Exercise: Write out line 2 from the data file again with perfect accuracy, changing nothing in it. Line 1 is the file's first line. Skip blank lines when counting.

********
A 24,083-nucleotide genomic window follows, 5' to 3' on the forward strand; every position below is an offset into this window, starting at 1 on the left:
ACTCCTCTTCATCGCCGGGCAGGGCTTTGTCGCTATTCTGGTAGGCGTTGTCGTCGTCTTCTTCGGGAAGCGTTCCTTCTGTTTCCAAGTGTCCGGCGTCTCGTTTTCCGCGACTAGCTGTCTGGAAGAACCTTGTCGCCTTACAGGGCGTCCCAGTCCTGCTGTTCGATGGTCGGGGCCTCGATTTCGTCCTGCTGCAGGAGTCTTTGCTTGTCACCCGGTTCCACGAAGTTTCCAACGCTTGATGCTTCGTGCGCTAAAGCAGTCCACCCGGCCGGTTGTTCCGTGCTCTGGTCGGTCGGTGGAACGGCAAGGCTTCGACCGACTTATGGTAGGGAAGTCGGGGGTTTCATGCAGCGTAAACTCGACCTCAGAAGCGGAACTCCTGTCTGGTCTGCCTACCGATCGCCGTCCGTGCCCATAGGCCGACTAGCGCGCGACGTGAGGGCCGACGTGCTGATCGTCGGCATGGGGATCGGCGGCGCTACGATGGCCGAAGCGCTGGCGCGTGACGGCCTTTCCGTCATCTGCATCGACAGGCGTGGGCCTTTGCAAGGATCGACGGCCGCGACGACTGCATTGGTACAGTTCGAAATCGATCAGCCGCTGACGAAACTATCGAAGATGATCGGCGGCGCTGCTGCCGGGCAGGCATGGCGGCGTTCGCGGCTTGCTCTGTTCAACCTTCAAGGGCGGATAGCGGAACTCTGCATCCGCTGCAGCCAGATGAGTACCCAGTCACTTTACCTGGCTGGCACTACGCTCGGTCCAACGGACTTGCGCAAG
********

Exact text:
ACTCCTCTTCATCGCCGGGCAGGGCTTTGTCGCTATTCTGGTAGGCGTTGTCGTCGTCTTCTTCGGGAAGCGTTCCTTCTGTTTCCAAGTGTCCGGCGTCTCGTTTTCCGCGACTAGCTGTCTGGAAGAACCTTGTCGCCTTACAGGGCGTCCCAGTCCTGCTGTTCGATGGTCGGGGCCTCGATTTCGTCCTGCTGCAGGAGTCTTTGCTTGTCACCCGGTTCCACGAAGTTTCCAACGCTTGATGCTTCGTGCGCTAAAGCAGTCCACCCGGCCGGTTGTTCCGTGCTCTGGTCGGTCGGTGGAACGGCAAGGCTTCGACCGACTTATGGTAGGGAAGTCGGGGGTTTCATGCAGCGTAAACTCGACCTCAGAAGCGGAACTCCTGTCTGGTCTGCCTACCGATCGCCGTCCGTGCCCATAGGCCGACTAGCGCGCGACGTGAGGGCCGACGTGCTGATCGTCGGCATGGGGATCGGCGGCGCTACGATGGCCGAAGCGCTGGCGCGTGACGGCCTTTCCGTCATCTGCATCGACAGGCGTGGGCCTTTGCAAGGATCGACGGCCGCGACGACTGCATTGGTACAGTTCGAAATCGATCAGCCGCTGACGAAACTATCGAAGATGATCGGCGGCGCTGCTGCCGGGCAGGCATGGCGGCGTTCGCGGCTTGCTCTGTTCAACCTTCAAGGGCGGATAGCGGAACTCTGCATCCGCTGCAGCCAGATGAGTACCCAGTCACTTTACCTGGCTGGCACTACGCTCGGTCCAACGGACTTGCGCAAG